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The Pros and Cons of a Company Buyout

Published by Debbie Parrott on 29 Dec 2017

Pros and cons of a company buyout


Sometimes when a company is looking to reduce costs and employees, larger companies may offer a buyout to certain employees before dealing with layoffs. Buyouts can be good for both the company and the employee. Employees that take the buyout get a nice sum of cash and companies can reduce high wage senior positions and hire new employees at an entry level wage.


Here are some pros and cons for taking a company buyout:


Pros Cons
  • If you accepted the buyout you now have a lot of cash and freedom that you didn’t have before. You can pay off your debt, invest, travel, or start that new business you have always wanted.
  • If you think about it, it’s not usually all that much money and won’t last as long as you think, especially after the tax man gets his share. Consider how much you need to make ends meet for a year. If you got a $100,000 buyout (before taxes) and need $70k to get by for a year, that only leaves you will $30k for the following year. You may want to find employment before the money runs out. A buyout may leave you with a lot of extra cash but it also leaves you without a job.
  • If you didn’t like your old job much, the buyout cash can be used to support you while you start your own business, hunt for other employment, or go back to school to start a whole new career.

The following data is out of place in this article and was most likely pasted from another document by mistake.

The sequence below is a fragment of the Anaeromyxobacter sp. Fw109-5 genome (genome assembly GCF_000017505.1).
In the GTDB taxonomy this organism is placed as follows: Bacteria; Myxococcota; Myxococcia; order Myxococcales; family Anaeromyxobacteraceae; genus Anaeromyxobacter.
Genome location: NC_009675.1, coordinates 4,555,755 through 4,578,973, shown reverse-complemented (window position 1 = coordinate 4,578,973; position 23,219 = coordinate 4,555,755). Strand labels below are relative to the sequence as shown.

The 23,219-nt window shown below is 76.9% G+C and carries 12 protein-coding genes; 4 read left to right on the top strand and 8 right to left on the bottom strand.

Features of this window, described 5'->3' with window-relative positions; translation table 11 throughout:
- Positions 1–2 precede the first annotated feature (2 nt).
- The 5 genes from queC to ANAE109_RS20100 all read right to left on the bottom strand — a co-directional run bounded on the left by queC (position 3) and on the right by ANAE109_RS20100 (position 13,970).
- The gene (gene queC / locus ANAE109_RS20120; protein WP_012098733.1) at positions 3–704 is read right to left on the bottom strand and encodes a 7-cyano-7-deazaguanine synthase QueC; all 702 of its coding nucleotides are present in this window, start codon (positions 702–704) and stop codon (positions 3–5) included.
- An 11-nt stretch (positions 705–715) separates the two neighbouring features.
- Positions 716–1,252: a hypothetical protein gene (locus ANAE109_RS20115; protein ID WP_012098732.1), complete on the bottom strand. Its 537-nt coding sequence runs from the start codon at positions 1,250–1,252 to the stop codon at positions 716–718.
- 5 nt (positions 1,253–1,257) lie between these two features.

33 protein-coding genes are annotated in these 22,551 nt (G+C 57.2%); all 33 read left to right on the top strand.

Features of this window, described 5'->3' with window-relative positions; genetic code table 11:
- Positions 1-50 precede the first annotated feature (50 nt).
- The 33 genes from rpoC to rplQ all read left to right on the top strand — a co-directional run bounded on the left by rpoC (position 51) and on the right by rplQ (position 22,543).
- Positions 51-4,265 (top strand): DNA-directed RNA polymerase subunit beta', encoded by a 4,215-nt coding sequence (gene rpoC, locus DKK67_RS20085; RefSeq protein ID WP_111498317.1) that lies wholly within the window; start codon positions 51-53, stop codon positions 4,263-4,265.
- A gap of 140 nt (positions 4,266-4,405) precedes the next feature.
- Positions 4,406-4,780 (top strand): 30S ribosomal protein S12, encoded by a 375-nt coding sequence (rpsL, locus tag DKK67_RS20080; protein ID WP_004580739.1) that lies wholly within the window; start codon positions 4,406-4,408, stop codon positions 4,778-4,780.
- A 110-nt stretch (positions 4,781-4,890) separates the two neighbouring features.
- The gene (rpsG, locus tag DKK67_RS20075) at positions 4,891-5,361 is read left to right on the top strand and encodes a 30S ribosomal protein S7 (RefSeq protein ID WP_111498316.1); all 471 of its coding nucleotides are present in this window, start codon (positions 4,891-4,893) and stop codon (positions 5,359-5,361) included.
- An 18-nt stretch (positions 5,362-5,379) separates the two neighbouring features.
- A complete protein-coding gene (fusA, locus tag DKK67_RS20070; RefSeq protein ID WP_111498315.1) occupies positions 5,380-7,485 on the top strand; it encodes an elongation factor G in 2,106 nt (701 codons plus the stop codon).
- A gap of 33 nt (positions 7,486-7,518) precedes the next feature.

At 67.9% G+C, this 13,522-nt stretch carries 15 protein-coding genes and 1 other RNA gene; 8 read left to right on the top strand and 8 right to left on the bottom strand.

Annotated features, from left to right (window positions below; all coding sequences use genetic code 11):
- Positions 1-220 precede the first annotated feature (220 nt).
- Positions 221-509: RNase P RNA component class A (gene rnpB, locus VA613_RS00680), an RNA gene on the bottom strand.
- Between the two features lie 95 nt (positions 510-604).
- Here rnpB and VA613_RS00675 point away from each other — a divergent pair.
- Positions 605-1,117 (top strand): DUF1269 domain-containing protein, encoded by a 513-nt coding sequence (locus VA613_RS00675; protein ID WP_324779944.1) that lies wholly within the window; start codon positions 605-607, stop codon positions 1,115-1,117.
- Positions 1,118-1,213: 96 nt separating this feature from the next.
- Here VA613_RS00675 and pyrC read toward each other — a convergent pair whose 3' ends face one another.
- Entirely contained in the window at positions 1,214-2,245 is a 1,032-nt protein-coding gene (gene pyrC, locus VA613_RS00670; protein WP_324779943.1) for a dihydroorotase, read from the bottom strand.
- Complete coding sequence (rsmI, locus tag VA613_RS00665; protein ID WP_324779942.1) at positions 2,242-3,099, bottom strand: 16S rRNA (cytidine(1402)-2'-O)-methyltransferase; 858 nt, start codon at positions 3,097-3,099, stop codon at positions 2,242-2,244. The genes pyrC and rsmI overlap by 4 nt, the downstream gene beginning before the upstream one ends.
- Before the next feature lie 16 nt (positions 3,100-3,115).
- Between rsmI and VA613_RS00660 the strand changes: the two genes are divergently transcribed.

• After taking some time off you may decide to get back into the rat race. Sometimes finding a new job could take longer than you think due to some stiff competition in your field.
  • If you’re close to retirement age you can use the extra cash to get you through until you can retire. You can start receiving Social Security benefits as early as age 62 and pull money from your401k or IRA at age 59 1/2 without penalties.
  • Early retirement may mean that you will have less to live on as you get older. Retiring at age 62 you will receive 25% less benefits. Those born in 1960 or later and begin collecting benefits at 62, may lose 30% of their benefit amount. Exiting the workforce early will also mean that you won’t be able to contribute to your 401k and IRA accounts.
  • Depending on your employer, some larger companies may sweeten the buyout deal by offering to put extra money to your pension, or keep you on the company insurance until you are old enough for Medicare.
  • Your health insurance premiums may cost you more. You may be offered the COBRA option for your insurance and may have to pay the entire premium. Or you may have to purchase your insurance through a private company.
  • You will be leaving on your own terms. If a company isn’t doing will, at least you don’t have to worry about getting the “pink slip”.
  • You may not receive pay for vacations or personal time. Find out if there is a way to get paid for it or use the paid time off before you take the buyout. If you were due for a bonus at the end of the year see if you can adjust the timing so you get your bonus and the buyout.


At Summit CPA we offer multiple resources that will help you get on the right track.
Contact our office at 866-497-9761 to schedule an appointment with our Virtual CFO.


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